Soap appearances[edit]

  • From These Roots as Liz Fraser Allen (1959)[1]
  • The Edge of Night as Nancy Pollock Karr (temporary replacement, 1962, 1964)[14]
  • The Young Marrieds as Ann Reynolds (1964–1966)[1]
  • Bright Promise as Martha Ferguson (1969–1971)[1]
  • Return to Peyton Place as Constance MacKenzie Carson (1972–1974)[1]
  • The Young and the Restless as Fran Whitaker (1975)[15]
  • General Hospital as Dr. Gail Adamson Baldwin (1977–85, 1989–1990, 1992–2004)[1]
  • Santa Barbara as Janet Lane (1986)[15]
  • As the World Turns as Adelaide Fitzgibbon (1988)
  • Port Charles as Dr. Gail Adamson Baldwin (1997–2001)[15]

References[edit]

  1. ^ a b c d e f g h Sippell, Margeaux (September 1, 2018). "Susan Brown, Actress on 'General Hospital,' Dies at 86". Variety. Los Angeles: Penske Media Corporation. Retrieved September 2, 2018.
  2. ^ a b c d "Susan Brown profile". Film Reference Library. Toronto: TIFF Bell Lightbox. Retrieved October 24, 2014.
  3. ^ a b c d "About GH: About the Actors: Susan Brown". Soapcentral. Retrieved October 24, 2014.
  4. ^ Dubinville, Mike (September 1, 2018). "General Hospital: Susan Brown Dies at 86". Daytime Confidential. United States: Confidential Media, Inc. (SAY Media). Retrieved September 2, 2018.
  5. ^ Eades, Chris (September 1, 2018). "GENERAL HOSPITAL Star Susan Brown Dead at 86!". ABC Soaps In Depth. United States: Bauer Media Group. Retrieved September 1, 2018.
  6. ^ "Daytime Emmy Awards Show to air at 3 p.m. Thursday". Boca Raton News. Boca Raton, Florida: South Florida Media Company. May 11, 1979. Retrieved December 29, 2012.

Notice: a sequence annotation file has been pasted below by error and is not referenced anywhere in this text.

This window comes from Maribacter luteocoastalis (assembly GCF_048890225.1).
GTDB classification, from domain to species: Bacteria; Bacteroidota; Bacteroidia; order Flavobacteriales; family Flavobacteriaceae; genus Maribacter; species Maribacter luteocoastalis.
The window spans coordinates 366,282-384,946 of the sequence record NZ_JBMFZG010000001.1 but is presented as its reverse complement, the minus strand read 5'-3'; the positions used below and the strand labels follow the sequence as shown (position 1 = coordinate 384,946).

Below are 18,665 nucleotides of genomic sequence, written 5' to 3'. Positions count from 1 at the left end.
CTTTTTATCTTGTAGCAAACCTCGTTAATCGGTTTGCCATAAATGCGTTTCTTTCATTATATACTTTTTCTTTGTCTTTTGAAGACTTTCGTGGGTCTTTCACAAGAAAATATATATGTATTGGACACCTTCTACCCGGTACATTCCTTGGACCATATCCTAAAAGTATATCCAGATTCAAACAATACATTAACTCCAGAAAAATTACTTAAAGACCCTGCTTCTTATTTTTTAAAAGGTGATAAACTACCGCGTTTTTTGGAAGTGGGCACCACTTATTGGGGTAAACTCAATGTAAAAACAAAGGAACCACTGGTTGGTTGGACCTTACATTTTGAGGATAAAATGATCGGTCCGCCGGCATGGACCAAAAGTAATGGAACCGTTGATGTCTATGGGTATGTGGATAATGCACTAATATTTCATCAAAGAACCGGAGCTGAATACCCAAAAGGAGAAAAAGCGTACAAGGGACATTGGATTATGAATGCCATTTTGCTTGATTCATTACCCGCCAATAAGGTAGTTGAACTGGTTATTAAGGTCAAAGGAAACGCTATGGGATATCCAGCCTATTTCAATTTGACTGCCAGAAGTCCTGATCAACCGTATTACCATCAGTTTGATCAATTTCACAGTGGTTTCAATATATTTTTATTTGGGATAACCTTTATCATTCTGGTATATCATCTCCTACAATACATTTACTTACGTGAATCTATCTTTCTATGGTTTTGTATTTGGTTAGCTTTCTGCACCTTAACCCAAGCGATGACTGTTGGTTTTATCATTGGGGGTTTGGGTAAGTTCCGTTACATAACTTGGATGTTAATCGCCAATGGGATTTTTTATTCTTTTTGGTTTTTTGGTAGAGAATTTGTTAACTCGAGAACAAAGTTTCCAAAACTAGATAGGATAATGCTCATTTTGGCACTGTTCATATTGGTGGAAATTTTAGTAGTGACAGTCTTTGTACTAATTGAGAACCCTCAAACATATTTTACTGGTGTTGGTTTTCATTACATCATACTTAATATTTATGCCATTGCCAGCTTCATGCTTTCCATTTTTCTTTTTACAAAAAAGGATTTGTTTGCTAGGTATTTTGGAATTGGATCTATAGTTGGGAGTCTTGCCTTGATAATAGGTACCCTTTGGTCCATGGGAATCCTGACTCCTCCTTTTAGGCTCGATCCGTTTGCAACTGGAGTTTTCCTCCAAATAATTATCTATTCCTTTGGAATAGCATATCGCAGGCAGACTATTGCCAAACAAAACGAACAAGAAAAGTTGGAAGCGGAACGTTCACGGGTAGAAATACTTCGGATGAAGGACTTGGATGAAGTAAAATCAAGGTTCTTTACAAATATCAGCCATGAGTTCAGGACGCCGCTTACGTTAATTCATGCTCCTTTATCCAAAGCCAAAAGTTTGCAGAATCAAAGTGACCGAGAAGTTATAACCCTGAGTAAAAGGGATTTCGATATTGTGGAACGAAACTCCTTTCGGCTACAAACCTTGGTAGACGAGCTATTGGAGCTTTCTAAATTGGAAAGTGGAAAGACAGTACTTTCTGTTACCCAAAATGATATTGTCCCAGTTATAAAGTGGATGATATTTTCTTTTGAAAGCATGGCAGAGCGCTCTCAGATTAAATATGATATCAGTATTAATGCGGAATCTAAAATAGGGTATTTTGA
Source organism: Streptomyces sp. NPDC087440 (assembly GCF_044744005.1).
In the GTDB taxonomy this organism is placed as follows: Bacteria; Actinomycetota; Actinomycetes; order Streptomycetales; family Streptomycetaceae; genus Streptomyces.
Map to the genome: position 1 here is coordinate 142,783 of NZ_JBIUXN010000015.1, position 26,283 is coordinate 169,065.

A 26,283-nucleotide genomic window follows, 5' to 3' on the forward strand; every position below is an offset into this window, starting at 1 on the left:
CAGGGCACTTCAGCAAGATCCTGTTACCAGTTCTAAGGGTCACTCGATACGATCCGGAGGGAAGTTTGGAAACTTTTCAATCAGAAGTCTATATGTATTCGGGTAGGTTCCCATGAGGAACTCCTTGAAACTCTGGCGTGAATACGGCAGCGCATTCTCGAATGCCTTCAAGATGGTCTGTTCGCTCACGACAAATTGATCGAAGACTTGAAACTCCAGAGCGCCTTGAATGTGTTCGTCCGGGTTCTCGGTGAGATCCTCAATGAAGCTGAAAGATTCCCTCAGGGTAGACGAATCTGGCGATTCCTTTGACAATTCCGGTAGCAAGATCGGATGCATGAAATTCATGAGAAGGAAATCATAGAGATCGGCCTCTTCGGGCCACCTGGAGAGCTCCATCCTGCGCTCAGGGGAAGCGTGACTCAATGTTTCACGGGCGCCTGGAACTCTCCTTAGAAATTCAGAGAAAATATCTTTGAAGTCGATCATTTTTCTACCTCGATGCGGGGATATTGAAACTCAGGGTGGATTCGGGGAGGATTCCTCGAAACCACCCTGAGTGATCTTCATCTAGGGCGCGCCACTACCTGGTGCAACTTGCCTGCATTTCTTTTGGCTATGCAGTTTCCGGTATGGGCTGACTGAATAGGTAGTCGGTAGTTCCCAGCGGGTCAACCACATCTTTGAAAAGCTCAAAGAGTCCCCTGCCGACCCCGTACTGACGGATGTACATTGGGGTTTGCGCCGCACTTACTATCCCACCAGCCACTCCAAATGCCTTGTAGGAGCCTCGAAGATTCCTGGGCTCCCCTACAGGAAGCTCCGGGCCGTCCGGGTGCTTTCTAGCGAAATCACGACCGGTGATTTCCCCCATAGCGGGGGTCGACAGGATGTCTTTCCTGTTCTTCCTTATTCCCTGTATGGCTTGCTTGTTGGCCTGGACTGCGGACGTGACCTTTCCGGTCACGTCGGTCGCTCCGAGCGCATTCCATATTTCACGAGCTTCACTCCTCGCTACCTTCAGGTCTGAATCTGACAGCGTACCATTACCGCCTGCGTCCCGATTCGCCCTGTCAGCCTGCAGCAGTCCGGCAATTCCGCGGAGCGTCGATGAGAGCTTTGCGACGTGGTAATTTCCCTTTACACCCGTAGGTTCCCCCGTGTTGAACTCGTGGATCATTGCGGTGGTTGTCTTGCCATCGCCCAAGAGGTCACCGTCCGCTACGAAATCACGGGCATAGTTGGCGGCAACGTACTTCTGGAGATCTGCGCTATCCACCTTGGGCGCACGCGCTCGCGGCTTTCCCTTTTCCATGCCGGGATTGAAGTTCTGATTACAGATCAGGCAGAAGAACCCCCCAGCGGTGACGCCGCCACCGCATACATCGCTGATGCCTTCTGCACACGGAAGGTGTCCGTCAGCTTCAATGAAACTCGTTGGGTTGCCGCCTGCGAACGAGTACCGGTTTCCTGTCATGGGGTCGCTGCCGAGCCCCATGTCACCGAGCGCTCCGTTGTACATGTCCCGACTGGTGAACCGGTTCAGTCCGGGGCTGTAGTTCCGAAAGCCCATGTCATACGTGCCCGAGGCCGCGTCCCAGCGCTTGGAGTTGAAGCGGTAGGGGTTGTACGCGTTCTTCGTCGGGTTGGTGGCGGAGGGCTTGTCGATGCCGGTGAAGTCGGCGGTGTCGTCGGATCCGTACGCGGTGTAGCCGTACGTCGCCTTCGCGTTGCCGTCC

7. ^ Groves, Seli (December 30, 1985). "Frisco Staying On at 'General Hospital'". The Palm Beach Post. West Palm Beach, Florida: GateHouse Media. Retrieved December 29, 2012.
  8. ^ Calvario, Liz. "Susan Brown, 'General Hospital' Actress, Dead at 86". Entertainment Tonight. United States: CBS Television Distribution. Retrieved September 2, 2018.
  9. ^ "Kristina Malandro back in 'Hospital'". Reading Eagle. Reading, Pennsylvania: Reading Eagle Company. April 27, 1992. Retrieved December 29, 2012.
  10. ^ Fairman, Michael (August 31, 2018). "GH's Beloved Susan Brown Passes Away At 86". Michael Fairman TV. United States: The Michael Fairman Company. Retrieved September 1, 2018.
  11. ^ Noonan, Bonnie (2015). Gender in Science Fiction Films, 1964-1979: A Critical Study. New York City: McFarland & Company. p. 173. ISBN 978-0786459742.
  12. ^ Mistretta, Amy (August 31, 2018). "Soap Vet Susan Brown Dead at 86". Soaps.com. United States: SheKnows Media. Retrieved September 1, 2018.
  13. ^ SOD (August 31, 2018). "GH FAVE SUSAN BROWN PASSES AWAY AT 86". Soap Opera Digest. United States: American Media, Inc. Odyssey Magazine Publishing Group Inc. Retrieved September 1, 2018.
  14. ^ Quinn, Dave. "General Hospital Star Susan Brown Dead at 86: 'She Was So Very Special,' Says Costar". Yahoo! News (New Zeland). United States: Oath Inc. People. Retrieved September 2, 2018.
  15. ^ a b c Ramos, Dino-Ray (September 1, 2018). "Susan Brown Dies: Emmy Nominated 'General Hospital' Actress Was 86". Deadline Hollywood. United States: Penske Media Corporation. Retrieved September 2, 2018.

External links[edit]